Tuesday, September 26, 2017

Back-to-School with Cochlear Implants – What You Need to Know

By Eric Sherman

School is back in session. Is your child prepared?  I’m sure you’ve already purchased items such as, backpack, pencils, paper, pens, etc., but what about your child’s cochlear implant(s)?  If you are like our family and sending your child off to school with cochlear implants, there are things you should know to help your child succeed in the classroom.  

Cochlear implants have been around for more than 30 years, but it is amazing how few schools or teachers are aware of this wonderful technology.  In our experience, most teachers and schools have never worked with a student who has cochlear implants, and we are in the second largest school district in the country. 

The population of school aged children receiving cochlear implants is growing. Unfortunately, parents have to make sure teachers and schools are educated about their child’s cochlear implants and hearing needs.  If you child is entering a public school in the U.S. with a cochlear implant, you should have an IEP or a 504 plan agreement in place.  These are legal documents under the Individual Disability Education Act (IDEA) to insure your child receives the necessary support in the classroom.  

The Individualized Educational Program (IEP) or a 504 plan is developed to ensure that a child with a disability receives specialized instruction, related services, and accommodations that will ensure their academic success and access to the learning environment.  Similar laws or rights may exist in other countries.

seating for DHH student
Classroom seating arrangement is important
to the success of a DHH student.
When appropriate accommodations are provided children with cochlear implants do very well in mainstream classrooms or in a special education programs.  We have found that the following steps are helpful to our child’s success in the classroom: 
  • Pack a bag in your child’s backpack with extra accessories (i.e. sound cord, audio jacks, etc.), batteries and troubleshooting instructions with your contact info. 
  • Make sure the school has appropriate assistive listening equipment in place, per IEP or 504 plan, at the start of school year.  This is generally an FM system that can directly connect to your child’s processor(s).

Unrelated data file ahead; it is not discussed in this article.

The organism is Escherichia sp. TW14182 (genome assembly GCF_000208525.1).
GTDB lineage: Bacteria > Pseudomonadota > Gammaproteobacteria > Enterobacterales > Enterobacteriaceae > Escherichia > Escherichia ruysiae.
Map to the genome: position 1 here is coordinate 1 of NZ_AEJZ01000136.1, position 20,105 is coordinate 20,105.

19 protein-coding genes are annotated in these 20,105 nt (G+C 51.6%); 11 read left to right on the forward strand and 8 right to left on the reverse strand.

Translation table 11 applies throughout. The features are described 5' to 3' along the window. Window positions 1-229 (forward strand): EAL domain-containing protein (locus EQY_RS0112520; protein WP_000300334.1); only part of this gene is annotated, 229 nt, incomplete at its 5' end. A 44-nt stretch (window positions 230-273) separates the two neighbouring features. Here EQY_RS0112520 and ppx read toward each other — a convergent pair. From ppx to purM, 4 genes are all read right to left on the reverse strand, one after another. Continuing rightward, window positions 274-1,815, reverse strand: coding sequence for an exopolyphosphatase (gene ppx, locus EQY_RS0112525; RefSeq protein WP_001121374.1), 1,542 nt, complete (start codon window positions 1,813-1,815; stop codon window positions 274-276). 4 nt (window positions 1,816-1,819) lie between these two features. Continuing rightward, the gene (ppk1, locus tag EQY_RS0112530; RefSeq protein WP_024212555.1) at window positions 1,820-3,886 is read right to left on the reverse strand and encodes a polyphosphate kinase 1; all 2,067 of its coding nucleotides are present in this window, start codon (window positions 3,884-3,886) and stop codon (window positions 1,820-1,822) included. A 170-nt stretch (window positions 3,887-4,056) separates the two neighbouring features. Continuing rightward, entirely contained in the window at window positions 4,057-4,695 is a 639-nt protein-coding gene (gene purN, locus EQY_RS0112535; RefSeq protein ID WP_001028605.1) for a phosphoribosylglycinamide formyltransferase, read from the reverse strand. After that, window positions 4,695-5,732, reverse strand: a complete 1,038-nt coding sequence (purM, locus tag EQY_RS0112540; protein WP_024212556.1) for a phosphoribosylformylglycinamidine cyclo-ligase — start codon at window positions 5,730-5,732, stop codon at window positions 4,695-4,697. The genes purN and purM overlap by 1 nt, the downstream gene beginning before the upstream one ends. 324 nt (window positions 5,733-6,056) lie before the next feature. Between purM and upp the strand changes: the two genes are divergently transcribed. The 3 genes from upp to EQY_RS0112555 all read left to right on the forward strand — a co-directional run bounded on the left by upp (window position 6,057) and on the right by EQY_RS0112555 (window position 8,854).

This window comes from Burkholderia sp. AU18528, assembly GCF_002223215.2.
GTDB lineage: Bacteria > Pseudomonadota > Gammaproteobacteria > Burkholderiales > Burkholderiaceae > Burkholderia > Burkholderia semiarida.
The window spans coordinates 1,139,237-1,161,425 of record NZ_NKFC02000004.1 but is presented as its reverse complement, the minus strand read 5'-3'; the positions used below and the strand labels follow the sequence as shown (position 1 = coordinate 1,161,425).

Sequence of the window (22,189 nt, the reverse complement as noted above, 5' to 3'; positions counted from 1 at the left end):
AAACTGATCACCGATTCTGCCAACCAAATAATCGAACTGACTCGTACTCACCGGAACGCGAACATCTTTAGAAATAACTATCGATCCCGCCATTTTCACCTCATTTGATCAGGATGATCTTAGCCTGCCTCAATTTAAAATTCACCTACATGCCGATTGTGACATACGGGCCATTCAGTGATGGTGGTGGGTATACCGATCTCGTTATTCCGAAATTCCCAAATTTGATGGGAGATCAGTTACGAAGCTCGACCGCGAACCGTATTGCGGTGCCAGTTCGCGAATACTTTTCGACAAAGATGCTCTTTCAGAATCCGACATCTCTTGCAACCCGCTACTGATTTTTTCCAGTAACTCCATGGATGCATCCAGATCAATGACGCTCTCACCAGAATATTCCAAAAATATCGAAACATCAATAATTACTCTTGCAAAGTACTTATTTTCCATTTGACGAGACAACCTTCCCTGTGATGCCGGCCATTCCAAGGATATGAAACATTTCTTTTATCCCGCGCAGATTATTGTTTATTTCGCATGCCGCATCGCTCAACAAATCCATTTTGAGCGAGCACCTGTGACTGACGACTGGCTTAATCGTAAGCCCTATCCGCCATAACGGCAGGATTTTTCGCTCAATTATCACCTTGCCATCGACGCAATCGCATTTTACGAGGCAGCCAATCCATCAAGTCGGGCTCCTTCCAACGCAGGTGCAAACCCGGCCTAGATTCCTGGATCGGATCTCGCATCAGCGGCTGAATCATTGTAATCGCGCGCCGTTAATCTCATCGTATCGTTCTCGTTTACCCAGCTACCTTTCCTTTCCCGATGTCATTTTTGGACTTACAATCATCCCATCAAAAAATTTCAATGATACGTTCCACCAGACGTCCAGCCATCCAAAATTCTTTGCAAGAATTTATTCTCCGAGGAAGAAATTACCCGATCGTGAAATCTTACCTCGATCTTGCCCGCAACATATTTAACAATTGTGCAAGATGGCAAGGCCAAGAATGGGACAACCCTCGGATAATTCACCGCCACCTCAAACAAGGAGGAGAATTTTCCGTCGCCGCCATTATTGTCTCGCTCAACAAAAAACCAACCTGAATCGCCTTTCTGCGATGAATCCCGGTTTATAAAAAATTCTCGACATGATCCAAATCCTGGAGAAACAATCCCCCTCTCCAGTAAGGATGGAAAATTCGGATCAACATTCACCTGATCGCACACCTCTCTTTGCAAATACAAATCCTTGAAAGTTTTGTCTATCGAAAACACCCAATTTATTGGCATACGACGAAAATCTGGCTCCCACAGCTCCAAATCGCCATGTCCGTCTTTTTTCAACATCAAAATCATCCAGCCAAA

• Meet with teachers during the first week of school and explain how the cochlear implant works, troubleshooting, etc. If your child is old enough or has the ability to advocate for themselves, great!  If not, you’ll still want to discuss the following:

o     Optimal seating for hearing needs in the classroom
o    How to change batteries, sound cords and headpieces, different programs on processor
o    Breaks if needed.  The sounds of a noisy classroom can be overwhelming for some children and small breaks can be helpful.
o     Possible behaviors that might occur if the processors aren’t working properly
o     Speaking naturally, in a clear voice, not talking to fast or shouting
o     Making sure child is following along with instruction
o     Repeating questions and answers during class discussions
o    When using audio & video equipment making sure it can connect to assistive listening equipment
o  Explaining to the teacher the importance of using the assistive listening equipment (i.e. FM system, Roger Pen, etc.)

Every child entering school has different hearing needs and it’s good to look for resources that will best support your child.   We found Advanced Bionics Tools for Schools had a pretty comprehensive list of materials. They have communication logs, tips for teachers, assessment tools, as well as other information that could be helpful in addressing your child’s needs.

If your child participates in school sports, extra-curricular activities, or just plays on the playground, make sure you have an accessory that secures and helps protect the processors.    Our son uses the specialty shirt Ci Wear to secure his devices.

It’s important to be involved and collaborate in your child’s education.  Nobody knows your child’s hearing needs better than you do.  The more the school knows the greater success your child will have in the classroom. 

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